The first time ever I saw your team – Nottingham Forest

Pete Sixsmith – pre-weight loss days

John McCormick writes:

Fixtures come thick and fast in the Championship. No sooner have we left our (in my case metaphorical) seats after Sheffield Utd than we’re sitting back down for the arrival of Nottingham Forest.

I have memories of watching Forest play us in the 60s and it’s likely I was at some of the games that Pete Sixsmith also attended. But I’m not sure about this one – I have no memory of ever seeing Harry Hood play. So it was with great interest that I read Pete’s account of this game, wondering if it would reawaken some distant flicker in my mind. It didn’t, although I do remember Churchill’s funeral, but that doesn’t mean it’s not another superb account.


 “Robin Hood, Robin Hood,

Riding through the glen

Robin Hood, Robin Hood

With his band of men

Feared by the bad,

Loved by the good,

Robin Hood, Robin Hood, Robin Hood.”

Richard Greene*

For those of my generation, the handsome features of Richard Greene leaping around in green tights on a tacky studio set while fooling the evil Sheriff of Nottingham is something that those in the back streets of Leeds or the more refined semis of Shildon regarded as escapism and as a true reflection of English history as the gallant Saxon stood up against the evil, wicked Normans who had usurped the crown.

So, to have a football team who shared the same name as the place where Robin lived was fascinating. They were one of the teams who attracted a flicker of interest in my rugby league days in the 50’s and I remember going round to my grandad’s to watch the 1959 FA Cup Final when they beat Luton Town 2-1.

Managed by Bill Walker and captained by Jack Burkitt (two fine Saxon names there), they also had Roy Dwight, who scored the first goal and was then carried off, much to the disappointment of his nephew Reg, better known now as Elton John. They hung on to win and I am sure that the Nottm. (Never Notts) Forest fans, who probably sang the Robin Hood song as part of Arthur Caiger’s Community Singing (in association with the Daily Express), gave it another go as Forest won their second FA Cup.

We changed the words to “Harry Hood” when the East Midlanders arrived at Roker Park on the penultimate day of January 1965, for an FA Cup Fourth Round tie. We were struggling in the league, having lost the previous league game 2-0 to Arsenal and we were clinging onto the First Division status that we had worked so hard to achieve.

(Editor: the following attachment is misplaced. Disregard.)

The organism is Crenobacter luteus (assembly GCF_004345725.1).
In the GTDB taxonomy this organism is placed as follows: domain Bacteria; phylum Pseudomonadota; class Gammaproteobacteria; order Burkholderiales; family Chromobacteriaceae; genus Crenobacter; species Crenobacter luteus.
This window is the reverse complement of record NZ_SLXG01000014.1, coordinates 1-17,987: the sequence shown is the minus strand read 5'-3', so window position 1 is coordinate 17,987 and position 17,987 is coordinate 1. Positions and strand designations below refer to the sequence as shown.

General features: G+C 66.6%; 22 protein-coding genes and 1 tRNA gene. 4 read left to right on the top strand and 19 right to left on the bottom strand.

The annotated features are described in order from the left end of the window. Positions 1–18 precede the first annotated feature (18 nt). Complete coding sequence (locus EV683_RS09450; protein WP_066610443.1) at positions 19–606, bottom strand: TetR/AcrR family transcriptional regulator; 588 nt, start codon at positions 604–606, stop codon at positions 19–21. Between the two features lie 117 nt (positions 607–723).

In 1965, the FA Cup meant something. Managers rarely fielded weakened teams although they may have given some players an extra week to recover from a knock or a hangover. George Hardwick selected the following XI;

McLaughlan; Parke, Ashurst; Rooks, Hurley, McNab; Hood, Mitchinson, Sharkey, Herd, Mulhall,

Harry Hood. copyright Clyde FC
Harry Hood*

John Parke and Harry Hood had been signed by “The Selection Committee” that ran the club between Alan Brown’s departure in July and George Hardwick’s arrival in November. Parke was a Northern Irish international who cost £40,000 from Hibernian while Hood cost £27,000 when he left Clyde. The Scottish leagues were a rich seam that Sunderland would continue to mine throughout the 60’s, with some successes (Herd, Mulhall, Neil Martin), some failures (Andy Kerr) and some who were , well, ok with Parke and Hood falling into that category.


did it sell venison pies in those days?

The game attracted a crowd of 42,957, an increase of 799 on the gate for the Arsenal game two weeks previously and there was probably a good contingent of Forest fans, replete in green tights and green caps and carrying bows and arrows while munching venison pie.

They lined up thus; Peter Grummitt; Peter Hindley, Dennis Mochan; Henry Newton, Bob McKinlay, Jeff Whitefoot; Chris Crowe, Colin Addison, Frank Wignall, John Barnwell, Alan Hinton.

McKinlay and Whitefoot were the only members of the 1959 team who played that day, but some of the others were interesting. Grummitt made 570 appearances for Forest, Sheffield Wednesday and Brighton while Newton and Hinton both played an important part in the Clough Revival at Derby County. John Barnwell was born in Newcastle and played for Bishop Auckland before embarking on a lengthy career that took him first to Arsenal and then Forest before he took up coaching and management.

So, they were not a bad team – 2 years later, bolstered by the likes of Terry Hennessey and Ian Storey-Moore, they finished second in the old First Division – and they were far better than we were on this day.

Colin Addison, the Hereford Mag slayer, scored the first and Frank Wignall doubled the lead after half time. A Harry Hood goal put us back into the game but Charlie Hurley’s own goal sent Forest through to the Fifth Round, where they were knocked out by Crystal Palace.

The day was a sombre one, as it saw the State Funeral of Winston Churchill in London. He had died on the 24th of January at the age of 90 after a stroke presumably brought on by the thought of so many actors impersonating him in the future.